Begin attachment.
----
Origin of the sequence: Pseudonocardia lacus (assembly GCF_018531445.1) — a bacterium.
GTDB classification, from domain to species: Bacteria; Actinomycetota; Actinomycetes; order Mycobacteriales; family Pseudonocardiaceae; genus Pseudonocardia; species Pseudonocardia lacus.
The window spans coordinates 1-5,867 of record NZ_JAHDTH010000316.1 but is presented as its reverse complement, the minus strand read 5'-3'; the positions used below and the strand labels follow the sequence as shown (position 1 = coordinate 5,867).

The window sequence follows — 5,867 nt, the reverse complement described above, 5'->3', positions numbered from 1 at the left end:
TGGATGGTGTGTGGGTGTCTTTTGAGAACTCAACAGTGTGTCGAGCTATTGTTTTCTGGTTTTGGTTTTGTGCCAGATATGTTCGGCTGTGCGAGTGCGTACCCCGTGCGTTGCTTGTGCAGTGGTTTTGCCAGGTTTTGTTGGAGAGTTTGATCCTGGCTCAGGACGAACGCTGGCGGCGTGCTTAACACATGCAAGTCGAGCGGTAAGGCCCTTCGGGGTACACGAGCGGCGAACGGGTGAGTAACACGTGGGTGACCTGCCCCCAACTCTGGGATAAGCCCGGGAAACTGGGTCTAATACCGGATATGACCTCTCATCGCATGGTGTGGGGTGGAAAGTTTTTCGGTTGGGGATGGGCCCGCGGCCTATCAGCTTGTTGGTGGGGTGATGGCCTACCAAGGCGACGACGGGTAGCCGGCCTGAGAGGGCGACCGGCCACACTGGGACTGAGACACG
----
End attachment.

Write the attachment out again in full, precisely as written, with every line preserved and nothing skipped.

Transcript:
Origin of the sequence: Pseudonocardia lacus (assembly GCF_018531445.1) — a bacterium.
GTDB classification, from domain to species: Bacteria; Actinomycetota; Actinomycetes; order Mycobacteriales; family Pseudonocardiaceae; genus Pseudonocardia; species Pseudonocardia lacus.
The window spans coordinates 1-5,867 of record NZ_JAHDTH010000316.1 but is presented as its reverse complement, the minus strand read 5'-3'; the positions used below and the strand labels follow the sequence as shown (position 1 = coordinate 5,867).

The window sequence follows — 5,867 nt, the reverse complement described above, 5'->3', positions numbered from 1 at the left end:
TGGATGGTGTGTGGGTGTCTTTTGAGAACTCAACAGTGTGTCGAGCTATTGTTTTCTGGTTTTGGTTTTGTGCCAGATATGTTCGGCTGTGCGAGTGCGTACCCCGTGCGTTGCTTGTGCAGTGGTTTTGCCAGGTTTTGTTGGAGAGTTTGATCCTGGCTCAGGACGAACGCTGGCGGCGTGCTTAACACATGCAAGTCGAGCGGTAAGGCCCTTCGGGGTACACGAGCGGCGAACGGGTGAGTAACACGTGGGTGACCTGCCCCCAACTCTGGGATAAGCCCGGGAAACTGGGTCTAATACCGGATATGACCTCTCATCGCATGGTGTGGGGTGGAAAGTTTTTCGGTTGGGGATGGGCCCGCGGCCTATCAGCTTGTTGGTGGGGTGATGGCCTACCAAGGCGACGACGGGTAGCCGGCCTGAGAGGGCGACCGGCCACACTGGGACTGAGACACG